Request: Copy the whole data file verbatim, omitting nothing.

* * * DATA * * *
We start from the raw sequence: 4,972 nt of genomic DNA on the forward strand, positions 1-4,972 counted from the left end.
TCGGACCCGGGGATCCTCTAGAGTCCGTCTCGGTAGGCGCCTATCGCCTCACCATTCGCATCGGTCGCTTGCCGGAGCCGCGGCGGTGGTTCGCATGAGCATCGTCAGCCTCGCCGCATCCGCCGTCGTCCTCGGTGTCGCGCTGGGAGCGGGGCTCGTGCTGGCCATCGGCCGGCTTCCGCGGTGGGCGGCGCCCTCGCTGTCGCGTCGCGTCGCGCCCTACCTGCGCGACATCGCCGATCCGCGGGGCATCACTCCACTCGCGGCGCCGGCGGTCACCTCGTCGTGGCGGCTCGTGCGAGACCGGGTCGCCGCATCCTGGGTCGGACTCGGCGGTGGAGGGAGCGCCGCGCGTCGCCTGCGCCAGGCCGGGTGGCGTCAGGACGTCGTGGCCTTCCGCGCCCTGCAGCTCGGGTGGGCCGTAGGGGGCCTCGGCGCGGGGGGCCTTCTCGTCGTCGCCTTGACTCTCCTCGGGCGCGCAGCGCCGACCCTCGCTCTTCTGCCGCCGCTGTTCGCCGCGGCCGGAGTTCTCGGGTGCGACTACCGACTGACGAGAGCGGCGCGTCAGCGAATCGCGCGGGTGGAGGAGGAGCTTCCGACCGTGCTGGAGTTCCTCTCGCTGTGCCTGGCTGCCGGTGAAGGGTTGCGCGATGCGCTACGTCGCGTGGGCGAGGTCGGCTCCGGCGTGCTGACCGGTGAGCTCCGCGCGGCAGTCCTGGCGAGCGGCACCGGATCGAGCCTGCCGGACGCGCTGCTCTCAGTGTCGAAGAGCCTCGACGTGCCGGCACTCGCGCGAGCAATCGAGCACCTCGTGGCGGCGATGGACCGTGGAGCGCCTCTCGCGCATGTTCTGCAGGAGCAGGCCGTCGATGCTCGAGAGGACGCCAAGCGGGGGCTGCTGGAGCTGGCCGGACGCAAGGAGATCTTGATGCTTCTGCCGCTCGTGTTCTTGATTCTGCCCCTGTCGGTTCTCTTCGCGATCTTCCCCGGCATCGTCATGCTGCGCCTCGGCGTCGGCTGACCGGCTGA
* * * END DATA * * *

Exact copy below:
We start from the raw sequence: 4,972 nt of genomic DNA on the forward strand, positions 1-4,972 counted from the left end.
TCGGACCCGGGGATCCTCTAGAGTCCGTCTCGGTAGGCGCCTATCGCCTCACCATTCGCATCGGTCGCTTGCCGGAGCCGCGGCGGTGGTTCGCATGAGCATCGTCAGCCTCGCCGCATCCGCCGTCGTCCTCGGTGTCGCGCTGGGAGCGGGGCTCGTGCTGGCCATCGGCCGGCTTCCGCGGTGGGCGGCGCCCTCGCTGTCGCGTCGCGTCGCGCCCTACCTGCGCGACATCGCCGATCCGCGGGGCATCACTCCACTCGCGGCGCCGGCGGTCACCTCGTCGTGGCGGCTCGTGCGAGACCGGGTCGCCGCATCCTGGGTCGGACTCGGCGGTGGAGGGAGCGCCGCGCGTCGCCTGCGCCAGGCCGGGTGGCGTCAGGACGTCGTGGCCTTCCGCGCCCTGCAGCTCGGGTGGGCCGTAGGGGGCCTCGGCGCGGGGGGCCTTCTCGTCGTCGCCTTGACTCTCCTCGGGCGCGCAGCGCCGACCCTCGCTCTTCTGCCGCCGCTGTTCGCCGCGGCCGGAGTTCTCGGGTGCGACTACCGACTGACGAGAGCGGCGCGTCAGCGAATCGCGCGGGTGGAGGAGGAGCTTCCGACCGTGCTGGAGTTCCTCTCGCTGTGCCTGGCTGCCGGTGAAGGGTTGCGCGATGCGCTACGTCGCGTGGGCGAGGTCGGCTCCGGCGTGCTGACCGGTGAGCTCCGCGCGGCAGTCCTGGCGAGCGGCACCGGATCGAGCCTGCCGGACGCGCTGCTCTCAGTGTCGAAGAGCCTCGACGTGCCGGCACTCGCGCGAGCAATCGAGCACCTCGTGGCGGCGATGGACCGTGGAGCGCCTCTCGCGCATGTTCTGCAGGAGCAGGCCGTCGATGCTCGAGAGGACGCCAAGCGGGGGCTGCTGGAGCTGGCCGGACGCAAGGAGATCTTGATGCTTCTGCCGCTCGTGTTCTTGATTCTGCCCCTGTCGGTTCTCTTCGCGATCTTCCCCGGCATCGTCATGCTGCGCCTCGGCGTCGGCTGACCGGCTGA